Promote the worth of living well
Avoid after-the-fact healthcare costs
As president and CEO of PureSafety, a growing technology company that empowers health and safety professionals by providing them with the tools they need to ensure the well-being of workers, comply with regulatory requirements and improve businesses, I am particularly attentive to factors affecting occupational health clinics. In my opinion, one of the biggest challenges these clinics face is responding effectively to employers’ increasingly influential role in healthcare. Adapting to necessary change is rarely easy, but I believe that significant opportunities will emerge for providers who embrace change and implement innovative service delivery models.
Spiraling healthcare costs
Employer-sponsored insurance is the leading source of health insurance, covering about 157 million non-elderly people in America.1 According to the Kaiser Family Foundation Employer Health Benefits 2010 Annual Survey, the average annual premiums in 2010 were $5,049 for single coverage and $13,770 for family coverage, and they’re not getting any cheaper. A recent survey conducted by the non-profit organization National Business Group on Health reveals that employers estimate their healthcare benefit costs will increase an average of 7.2 percent in 2012, which is twice the rate of inflation. That number is only slightly lower than this year’s 7.4 percent average increase.2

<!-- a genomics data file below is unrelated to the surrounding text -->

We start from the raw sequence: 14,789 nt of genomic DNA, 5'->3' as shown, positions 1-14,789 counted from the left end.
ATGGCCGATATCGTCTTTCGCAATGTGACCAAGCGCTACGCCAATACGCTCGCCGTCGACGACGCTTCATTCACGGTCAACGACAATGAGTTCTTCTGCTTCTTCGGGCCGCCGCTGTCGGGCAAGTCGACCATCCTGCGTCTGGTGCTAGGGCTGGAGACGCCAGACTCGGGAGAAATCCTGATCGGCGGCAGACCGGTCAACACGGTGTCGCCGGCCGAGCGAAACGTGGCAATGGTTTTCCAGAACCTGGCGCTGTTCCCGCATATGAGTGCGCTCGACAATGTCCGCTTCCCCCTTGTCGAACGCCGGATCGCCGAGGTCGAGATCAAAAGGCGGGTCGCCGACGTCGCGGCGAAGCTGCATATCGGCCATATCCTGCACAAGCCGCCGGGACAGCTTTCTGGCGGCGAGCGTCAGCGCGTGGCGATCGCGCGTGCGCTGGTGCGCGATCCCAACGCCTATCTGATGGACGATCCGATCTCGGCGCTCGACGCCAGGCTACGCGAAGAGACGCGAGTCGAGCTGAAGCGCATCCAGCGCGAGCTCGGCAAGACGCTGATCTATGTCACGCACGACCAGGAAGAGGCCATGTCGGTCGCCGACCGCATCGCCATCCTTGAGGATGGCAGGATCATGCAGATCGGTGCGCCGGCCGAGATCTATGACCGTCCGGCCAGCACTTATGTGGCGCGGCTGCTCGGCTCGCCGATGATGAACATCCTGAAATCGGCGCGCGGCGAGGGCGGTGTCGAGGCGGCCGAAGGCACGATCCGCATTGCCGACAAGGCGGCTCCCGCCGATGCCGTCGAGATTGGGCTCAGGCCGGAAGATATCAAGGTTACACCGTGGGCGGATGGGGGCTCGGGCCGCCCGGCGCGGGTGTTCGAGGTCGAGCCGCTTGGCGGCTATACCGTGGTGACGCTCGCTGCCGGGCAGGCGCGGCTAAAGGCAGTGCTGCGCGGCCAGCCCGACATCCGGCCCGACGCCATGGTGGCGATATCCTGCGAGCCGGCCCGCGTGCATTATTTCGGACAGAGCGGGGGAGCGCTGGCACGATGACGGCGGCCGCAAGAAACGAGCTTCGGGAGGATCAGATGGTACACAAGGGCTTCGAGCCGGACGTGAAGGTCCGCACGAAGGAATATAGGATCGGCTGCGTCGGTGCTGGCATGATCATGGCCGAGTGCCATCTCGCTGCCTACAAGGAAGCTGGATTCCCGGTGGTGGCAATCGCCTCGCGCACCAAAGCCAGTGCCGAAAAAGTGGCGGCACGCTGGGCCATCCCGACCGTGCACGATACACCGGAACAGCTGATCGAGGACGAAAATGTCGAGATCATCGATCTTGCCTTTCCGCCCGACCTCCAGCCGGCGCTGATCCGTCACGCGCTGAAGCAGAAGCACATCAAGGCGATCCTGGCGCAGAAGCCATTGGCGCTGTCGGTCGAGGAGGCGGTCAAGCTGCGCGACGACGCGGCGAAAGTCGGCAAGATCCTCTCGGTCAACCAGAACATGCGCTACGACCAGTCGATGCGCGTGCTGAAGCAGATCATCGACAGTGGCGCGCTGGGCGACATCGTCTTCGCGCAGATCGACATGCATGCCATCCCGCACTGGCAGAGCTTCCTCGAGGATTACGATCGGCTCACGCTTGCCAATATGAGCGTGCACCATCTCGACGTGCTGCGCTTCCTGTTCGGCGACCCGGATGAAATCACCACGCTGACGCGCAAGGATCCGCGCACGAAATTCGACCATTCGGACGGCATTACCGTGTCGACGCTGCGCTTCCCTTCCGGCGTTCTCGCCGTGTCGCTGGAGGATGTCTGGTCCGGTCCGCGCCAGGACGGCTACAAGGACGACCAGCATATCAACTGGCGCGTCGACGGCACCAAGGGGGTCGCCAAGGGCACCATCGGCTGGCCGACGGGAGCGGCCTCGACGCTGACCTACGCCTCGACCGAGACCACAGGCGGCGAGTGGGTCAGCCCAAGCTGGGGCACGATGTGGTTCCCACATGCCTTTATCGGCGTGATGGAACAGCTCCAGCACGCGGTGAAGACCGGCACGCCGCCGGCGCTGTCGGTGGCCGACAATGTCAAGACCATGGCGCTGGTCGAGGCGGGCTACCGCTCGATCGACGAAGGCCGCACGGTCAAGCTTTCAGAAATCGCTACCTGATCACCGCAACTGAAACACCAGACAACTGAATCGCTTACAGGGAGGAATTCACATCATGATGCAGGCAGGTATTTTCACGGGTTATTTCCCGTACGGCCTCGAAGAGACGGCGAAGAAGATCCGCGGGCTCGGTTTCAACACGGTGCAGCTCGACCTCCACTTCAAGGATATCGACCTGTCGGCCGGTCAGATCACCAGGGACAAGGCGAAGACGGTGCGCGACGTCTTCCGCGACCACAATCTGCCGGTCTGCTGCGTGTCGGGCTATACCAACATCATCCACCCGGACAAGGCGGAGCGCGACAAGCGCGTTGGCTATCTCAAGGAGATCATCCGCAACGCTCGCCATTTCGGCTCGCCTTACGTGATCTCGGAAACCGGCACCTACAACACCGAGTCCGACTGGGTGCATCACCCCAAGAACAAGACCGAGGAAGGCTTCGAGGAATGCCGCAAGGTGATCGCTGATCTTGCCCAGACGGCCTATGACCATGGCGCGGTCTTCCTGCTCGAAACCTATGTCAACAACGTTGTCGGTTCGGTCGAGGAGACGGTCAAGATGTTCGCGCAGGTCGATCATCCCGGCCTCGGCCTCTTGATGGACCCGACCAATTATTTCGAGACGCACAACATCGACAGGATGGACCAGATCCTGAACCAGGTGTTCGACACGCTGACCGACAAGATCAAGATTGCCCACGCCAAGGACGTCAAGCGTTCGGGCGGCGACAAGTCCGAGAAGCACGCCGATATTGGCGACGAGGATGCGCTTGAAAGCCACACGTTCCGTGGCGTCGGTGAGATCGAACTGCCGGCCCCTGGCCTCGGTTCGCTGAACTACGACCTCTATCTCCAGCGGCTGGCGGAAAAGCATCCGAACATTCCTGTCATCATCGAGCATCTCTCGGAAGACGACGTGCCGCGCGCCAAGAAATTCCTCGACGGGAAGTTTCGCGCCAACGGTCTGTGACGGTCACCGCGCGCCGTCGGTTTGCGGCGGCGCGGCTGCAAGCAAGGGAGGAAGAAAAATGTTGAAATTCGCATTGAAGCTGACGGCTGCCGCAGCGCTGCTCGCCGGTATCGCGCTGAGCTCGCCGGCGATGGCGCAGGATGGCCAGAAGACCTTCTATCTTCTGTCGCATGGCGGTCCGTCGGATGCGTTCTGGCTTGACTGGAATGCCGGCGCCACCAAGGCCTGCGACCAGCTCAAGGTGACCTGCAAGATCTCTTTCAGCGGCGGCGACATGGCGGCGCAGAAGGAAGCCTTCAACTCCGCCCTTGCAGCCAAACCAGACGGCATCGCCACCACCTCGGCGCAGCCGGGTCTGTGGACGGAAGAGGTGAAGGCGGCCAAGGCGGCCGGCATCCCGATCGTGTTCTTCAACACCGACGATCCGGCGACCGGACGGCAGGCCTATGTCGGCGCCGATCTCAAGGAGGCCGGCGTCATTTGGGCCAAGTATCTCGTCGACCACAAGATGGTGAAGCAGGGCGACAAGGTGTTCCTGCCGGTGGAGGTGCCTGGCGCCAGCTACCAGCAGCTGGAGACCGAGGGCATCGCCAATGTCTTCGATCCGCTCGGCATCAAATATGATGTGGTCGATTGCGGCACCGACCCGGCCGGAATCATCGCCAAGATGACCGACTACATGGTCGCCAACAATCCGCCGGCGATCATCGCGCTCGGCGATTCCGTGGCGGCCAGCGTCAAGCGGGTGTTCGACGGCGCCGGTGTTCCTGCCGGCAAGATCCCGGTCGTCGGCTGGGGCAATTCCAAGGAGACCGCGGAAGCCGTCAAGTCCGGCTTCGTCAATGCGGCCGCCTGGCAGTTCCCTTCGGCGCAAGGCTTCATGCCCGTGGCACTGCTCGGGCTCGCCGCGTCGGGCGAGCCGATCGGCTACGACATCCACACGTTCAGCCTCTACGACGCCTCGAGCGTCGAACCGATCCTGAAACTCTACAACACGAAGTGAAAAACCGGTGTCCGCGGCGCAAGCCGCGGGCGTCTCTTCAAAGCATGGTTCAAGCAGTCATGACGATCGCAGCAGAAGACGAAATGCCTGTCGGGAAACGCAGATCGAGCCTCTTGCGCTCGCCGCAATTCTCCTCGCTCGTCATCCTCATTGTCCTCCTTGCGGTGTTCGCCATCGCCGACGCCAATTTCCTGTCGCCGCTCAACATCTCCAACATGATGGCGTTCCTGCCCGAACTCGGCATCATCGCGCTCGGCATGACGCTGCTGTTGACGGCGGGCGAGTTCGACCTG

What’s more, a growing number of firms are experiencing huge jumps in workers’ compensation insurance premiums. Base rates, which insurers use to determine premiums, are rising in a number of states, with some seeing double-digit increases: Hawaii, 15.8 percent; South Carolina, 20.3 percent; and Florida, 21.5 percent. Not long ago, mandatory insurance was a routine business cost. But rising premiums and claims costs are spurring employers to invest even more money to control costs, says Sara Taylor, president of Structured Health Resources Inc., a Chicago disability-management consulting firm. “Employers are recognizing that they have to be actively involved to look out for their best interest,” she says.3
Health insurance and workers’ compensation claims costs are only part of the picture. The indirect costs of poor health, including absenteeism, disability and lost productivity may be several times higher than direct medical costs.4
The labor force participation rate for older workers has been rising since the late 1990s.5 The fact that the U.S. workforce is aging only exacerbates the higher healthcare cost issue. As the work force continues to age, the number of medical problems is likely to increase due to normal aging and poor health resulting from chronic medical conditions or an unhealthy lifestyle.6
One significant change being instituted by employers is a move to the provision of both occupational and personal healthcare services at the worksite. While occupational medicine clinic growth is expected to grow only nominally in the next three to five years,7 onsite clinic growth is expected to be 15-20 percent per year.8